Back in June I had the pleasure of learning I was named the #2 Social Media Power Influencer in Houston. And if you didn’t know, Houston is the 4th largest city in the US. So this my friend, is a pretty big deal. I’ve been a Social Media Strategist since 2005 and an Online Marketer since 1996 so I knew that I would rank high in my local area but I had no idea it was this high. The awesome guy who did the research to uncover this newfound information is Eric T. Tung.
Congrats to @ProsperityGal @MadalynSklar @Beckenstein @JHaubein @RobertJBanach Top 5 #Houston #SoMe Influencers http://t.co/N6DPtZNeqr
— Eric T. Tung (@EricTTung) June 13, 2013
So let’s uncover this a bit. How did I become the #2 Social Media Power Influencer in all of Houston?
I strongly feel my ranking is high due to several factors:
I was an early adopter to the internet and social media. I’m always embracing the newest technologies. It’s a passion of mine. I love being on top of the cutting edge and curve. I was the first to get onto the internet before anyone I knew was on it. I was the first to give up the lan line back in the day and to do online shopping with a credit card. I was a rebel! Remember those days before encrypted sites? I was the first to have an iPhone, the first generation when they came out and cost $499. Yes, I paid $500 for my first iPhone! As a small business owner it was extremely invaluable and way better than those old clunky Blackberrys. I started my online organization GoGirlsMusic.com in January 1996. The internet was so uncharted at the time. So few people on it. I slowly grew my community over the years. In 2008 I live tweeted from the ASCAP Expo in Los Angeles. I kept it low key, under the radar, because Twitter was on the brink of becoming mainstream but it wasn’t quite there yet. Not too many outside the techie world had heard of it. But there I was live tweeting quotes from Jon Bon Jovi and Richie Sambora on stage talking about the music business. It was cool and I was hooked. By the end of the conference word was circulating that someone was “microblogging” from the event. Yes, that was me. Guilty as charged. So I’ve been doing this for a long time. Rankings like longevity. I started my website back in 1996. Yahoo Group in 1998. My first blog in 2000. Myspace in 2005. Facebook in 2007. Twitter in 2008. The earlier you start an online presence, the better.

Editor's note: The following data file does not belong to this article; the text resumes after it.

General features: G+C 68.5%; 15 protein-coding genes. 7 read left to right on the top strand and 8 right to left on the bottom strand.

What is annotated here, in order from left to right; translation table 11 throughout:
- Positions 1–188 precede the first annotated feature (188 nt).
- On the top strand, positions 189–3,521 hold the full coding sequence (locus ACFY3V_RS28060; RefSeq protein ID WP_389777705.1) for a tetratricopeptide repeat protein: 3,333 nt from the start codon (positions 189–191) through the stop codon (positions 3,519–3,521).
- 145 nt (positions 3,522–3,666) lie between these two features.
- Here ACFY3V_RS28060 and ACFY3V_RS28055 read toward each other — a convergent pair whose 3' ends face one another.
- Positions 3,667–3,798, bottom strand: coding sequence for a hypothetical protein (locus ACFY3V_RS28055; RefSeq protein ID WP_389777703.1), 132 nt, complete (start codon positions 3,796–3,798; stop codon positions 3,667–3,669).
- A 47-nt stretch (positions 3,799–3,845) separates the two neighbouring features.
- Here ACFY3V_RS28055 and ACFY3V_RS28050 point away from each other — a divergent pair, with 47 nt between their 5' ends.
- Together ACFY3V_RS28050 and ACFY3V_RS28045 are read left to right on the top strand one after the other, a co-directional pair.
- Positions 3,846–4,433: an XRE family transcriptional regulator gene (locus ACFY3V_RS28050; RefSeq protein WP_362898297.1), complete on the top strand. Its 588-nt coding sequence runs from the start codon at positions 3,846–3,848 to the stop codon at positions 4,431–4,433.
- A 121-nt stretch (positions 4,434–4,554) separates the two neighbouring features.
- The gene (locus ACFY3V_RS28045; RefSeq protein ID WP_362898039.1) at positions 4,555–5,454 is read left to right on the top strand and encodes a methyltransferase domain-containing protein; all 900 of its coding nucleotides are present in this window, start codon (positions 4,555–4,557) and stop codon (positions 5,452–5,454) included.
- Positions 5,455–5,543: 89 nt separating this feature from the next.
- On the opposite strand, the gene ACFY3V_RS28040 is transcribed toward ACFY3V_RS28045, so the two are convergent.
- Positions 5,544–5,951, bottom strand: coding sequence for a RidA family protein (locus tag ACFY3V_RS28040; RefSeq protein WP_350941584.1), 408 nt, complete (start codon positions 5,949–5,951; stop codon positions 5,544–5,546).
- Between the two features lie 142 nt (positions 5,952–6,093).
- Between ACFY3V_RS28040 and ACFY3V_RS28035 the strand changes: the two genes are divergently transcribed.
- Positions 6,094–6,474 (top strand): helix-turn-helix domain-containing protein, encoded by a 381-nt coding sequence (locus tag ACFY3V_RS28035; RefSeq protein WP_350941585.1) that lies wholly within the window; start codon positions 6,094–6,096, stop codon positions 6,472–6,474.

My Influential Community: GoGirlsMusic.com
A big reason for me to rank so high is because I run a very large online community (GoGirlsMusic.com) and most of our communication is through social media. We have a lot of followers on Facebook, Twitter, YouTube, Instagram, Pinterest, Google+, ReverbNation, etc. I personally have a lot of followers on these platforms too. I host a weekly “members only” online chat and the widely popular live Twitter Chat using hashtag #ggchat. Last month we celebrated 2 years of spending every Thursday evening connected with each other in our community through a simple Twitter hashtag – #ggchat.
Most important: branding
Having a clearly defined brand is key. This brand must set you apart from the masses. (Click to tweet) Your brand makes you identifiable and should reflect you and your image. What is the message you’re trying to convey? Your brand should have a strong image associated with it such as a logo or photo. For my GoGirls community I have a really cool logo. For my Madalyn Sklar brand, it’s my photo. The key here is using your branded image consistently on your website and all your social media sites. Do not use different images throughout your online marketing. Always keep it consistent. I learned the power of social media back in the Myspace days. I spent a great deal of time promoting the GoGirls brand. It was to the point where people recognized me everywhere I went. I would travel across the country and people would stop me and say, “Hey you’re Madalyn from GoGirls. We’re Myspace friends!” It was because I used the same branded image. I didn’t change it up all the time.